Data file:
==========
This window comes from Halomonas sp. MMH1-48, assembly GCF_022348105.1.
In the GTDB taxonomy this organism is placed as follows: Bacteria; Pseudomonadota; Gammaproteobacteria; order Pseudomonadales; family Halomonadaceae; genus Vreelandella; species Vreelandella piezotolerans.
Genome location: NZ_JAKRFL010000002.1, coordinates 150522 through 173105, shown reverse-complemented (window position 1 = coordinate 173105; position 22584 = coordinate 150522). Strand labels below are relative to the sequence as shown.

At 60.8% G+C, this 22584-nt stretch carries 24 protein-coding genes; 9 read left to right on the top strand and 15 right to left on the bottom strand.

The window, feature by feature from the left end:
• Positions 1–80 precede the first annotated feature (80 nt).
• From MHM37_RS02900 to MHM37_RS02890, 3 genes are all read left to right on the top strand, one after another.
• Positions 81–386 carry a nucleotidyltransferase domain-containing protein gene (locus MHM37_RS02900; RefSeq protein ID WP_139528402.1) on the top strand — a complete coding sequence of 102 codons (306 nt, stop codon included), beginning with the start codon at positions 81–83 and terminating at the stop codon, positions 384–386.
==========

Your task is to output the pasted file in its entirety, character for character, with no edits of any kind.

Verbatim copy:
This window comes from Halomonas sp. MMH1-48, assembly GCF_022348105.1.
In the GTDB taxonomy this organism is placed as follows: Bacteria; Pseudomonadota; Gammaproteobacteria; order Pseudomonadales; family Halomonadaceae; genus Vreelandella; species Vreelandella piezotolerans.
Genome location: NZ_JAKRFL010000002.1, coordinates 150522 through 173105, shown reverse-complemented (window position 1 = coordinate 173105; position 22584 = coordinate 150522). Strand labels below are relative to the sequence as shown.

At 60.8% G+C, this 22584-nt stretch carries 24 protein-coding genes; 9 read left to right on the top strand and 15 right to left on the bottom strand.

The window, feature by feature from the left end:
• Positions 1–80 precede the first annotated feature (80 nt).
• From MHM37_RS02900 to MHM37_RS02890, 3 genes are all read left to right on the top strand, one after another.
• Positions 81–386 carry a nucleotidyltransferase domain-containing protein gene (locus MHM37_RS02900; RefSeq protein ID WP_139528402.1) on the top strand — a complete coding sequence of 102 codons (306 nt, stop codon included), beginning with the start codon at positions 81–83 and terminating at the stop codon, positions 384–386.